Unmanned Aerial Vehicles (UASs), best known as Drones, are expanding in their use, finding new commercial applications and honing their abilities in existing applications. The interviews analyzed here are designed to understand why UAS use has not reached its full commercial potential in the United States.
The UAS industry is experiencing a rapid expansion, doubling every year since 2013, as adopters of this disruptive technology find new ways to benefit from these aerial platforms (Spencer, 2018). Of particular interest is the use of small to medium sized UASs, with a cost to the user of less than $2,000 that are the catalyst for this growth. Despite this rapid growth, UAS operators claim an inability to use these systems to their full potential due to regulatory obstacles.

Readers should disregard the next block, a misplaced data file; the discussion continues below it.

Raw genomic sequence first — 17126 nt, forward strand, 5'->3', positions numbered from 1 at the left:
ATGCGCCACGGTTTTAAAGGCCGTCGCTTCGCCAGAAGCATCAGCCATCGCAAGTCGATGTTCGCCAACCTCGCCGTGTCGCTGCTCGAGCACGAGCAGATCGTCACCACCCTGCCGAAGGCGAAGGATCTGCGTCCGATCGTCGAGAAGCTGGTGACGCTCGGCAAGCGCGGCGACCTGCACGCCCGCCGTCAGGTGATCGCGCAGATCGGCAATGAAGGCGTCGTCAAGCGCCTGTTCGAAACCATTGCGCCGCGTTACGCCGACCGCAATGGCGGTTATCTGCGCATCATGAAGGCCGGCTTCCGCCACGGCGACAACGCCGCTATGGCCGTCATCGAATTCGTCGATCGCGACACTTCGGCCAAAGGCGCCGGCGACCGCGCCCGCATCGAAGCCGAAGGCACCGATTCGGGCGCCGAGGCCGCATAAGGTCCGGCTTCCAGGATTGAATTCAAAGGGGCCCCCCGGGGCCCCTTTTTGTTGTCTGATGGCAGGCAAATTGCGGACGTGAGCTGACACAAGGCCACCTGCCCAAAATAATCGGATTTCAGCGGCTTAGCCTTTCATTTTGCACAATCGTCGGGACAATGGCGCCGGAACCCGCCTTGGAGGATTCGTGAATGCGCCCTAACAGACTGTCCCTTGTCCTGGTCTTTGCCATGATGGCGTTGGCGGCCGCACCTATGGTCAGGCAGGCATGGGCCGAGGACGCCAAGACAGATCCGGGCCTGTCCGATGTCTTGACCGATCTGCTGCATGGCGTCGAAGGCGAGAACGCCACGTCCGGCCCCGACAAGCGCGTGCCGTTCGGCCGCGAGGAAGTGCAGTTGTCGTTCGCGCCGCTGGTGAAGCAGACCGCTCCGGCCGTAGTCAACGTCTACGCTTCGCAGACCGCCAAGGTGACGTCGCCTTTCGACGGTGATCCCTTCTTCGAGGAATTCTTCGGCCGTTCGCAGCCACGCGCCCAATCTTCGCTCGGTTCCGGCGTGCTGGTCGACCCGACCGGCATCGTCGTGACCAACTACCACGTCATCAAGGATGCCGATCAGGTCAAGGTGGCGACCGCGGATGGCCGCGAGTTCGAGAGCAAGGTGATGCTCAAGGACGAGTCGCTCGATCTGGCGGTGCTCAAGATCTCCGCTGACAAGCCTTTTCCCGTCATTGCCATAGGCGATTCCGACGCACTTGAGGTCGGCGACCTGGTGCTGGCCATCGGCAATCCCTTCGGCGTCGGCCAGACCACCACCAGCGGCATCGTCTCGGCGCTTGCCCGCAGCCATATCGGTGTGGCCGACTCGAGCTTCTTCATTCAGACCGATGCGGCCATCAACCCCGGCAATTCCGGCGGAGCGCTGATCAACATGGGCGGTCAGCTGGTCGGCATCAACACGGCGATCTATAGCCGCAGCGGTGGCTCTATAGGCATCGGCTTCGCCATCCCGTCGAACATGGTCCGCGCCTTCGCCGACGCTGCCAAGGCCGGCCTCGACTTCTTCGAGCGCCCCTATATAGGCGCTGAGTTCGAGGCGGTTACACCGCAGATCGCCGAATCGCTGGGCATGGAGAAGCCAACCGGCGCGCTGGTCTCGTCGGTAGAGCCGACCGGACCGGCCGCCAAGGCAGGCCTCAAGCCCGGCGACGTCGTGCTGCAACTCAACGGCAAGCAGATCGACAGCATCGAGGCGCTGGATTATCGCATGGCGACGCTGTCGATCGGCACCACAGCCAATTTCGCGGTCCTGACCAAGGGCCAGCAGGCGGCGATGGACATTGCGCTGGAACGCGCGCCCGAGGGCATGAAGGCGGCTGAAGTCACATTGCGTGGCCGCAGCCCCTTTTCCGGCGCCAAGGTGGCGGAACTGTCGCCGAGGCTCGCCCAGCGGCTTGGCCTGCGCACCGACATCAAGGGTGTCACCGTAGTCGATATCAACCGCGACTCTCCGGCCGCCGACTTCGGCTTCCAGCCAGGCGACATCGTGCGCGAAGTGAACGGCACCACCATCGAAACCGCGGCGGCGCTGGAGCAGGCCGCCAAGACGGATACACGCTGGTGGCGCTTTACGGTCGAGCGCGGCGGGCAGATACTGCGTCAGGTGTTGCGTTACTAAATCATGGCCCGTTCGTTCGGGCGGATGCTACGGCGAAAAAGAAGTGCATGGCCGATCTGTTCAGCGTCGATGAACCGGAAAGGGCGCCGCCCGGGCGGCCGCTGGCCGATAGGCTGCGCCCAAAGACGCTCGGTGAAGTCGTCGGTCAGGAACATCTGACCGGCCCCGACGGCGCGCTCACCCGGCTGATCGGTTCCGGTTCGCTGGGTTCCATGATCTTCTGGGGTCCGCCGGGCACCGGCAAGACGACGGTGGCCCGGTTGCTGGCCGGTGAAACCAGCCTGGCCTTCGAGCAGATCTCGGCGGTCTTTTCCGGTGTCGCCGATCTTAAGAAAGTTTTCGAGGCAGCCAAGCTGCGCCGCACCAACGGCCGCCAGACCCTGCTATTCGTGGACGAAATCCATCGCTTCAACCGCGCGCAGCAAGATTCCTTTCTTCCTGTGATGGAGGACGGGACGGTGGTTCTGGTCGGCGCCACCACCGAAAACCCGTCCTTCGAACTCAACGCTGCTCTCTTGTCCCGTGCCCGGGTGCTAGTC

A collection of industry experts was interviewed to discuss the UAS industry and to explore these perceived obstacles that may be hindering an increased use of these systems across the United States. Represented in the body of 12 interviewees were UAS operators, academic experts, UAS reporters, and legal and regulatory professionals from across the country with on average at least five years of experience in UASs, and at least 10 years in aviation to provide a breadth of experience and array of viewpoints.
Author: Darren Spencer.
Cite as: Spencer, D. (2018). Exploring impediments to the proliferation of commercial unmanned aerial system (UAS) use in the national airspace system (NAS) of the United States, Muma Business Review 2(8). 83-104. Retrieved from http://pubs.mumabusinessreview.org/2018/MBR-2018-02-08-105-121-Spencer-UAV-Interviews.pdf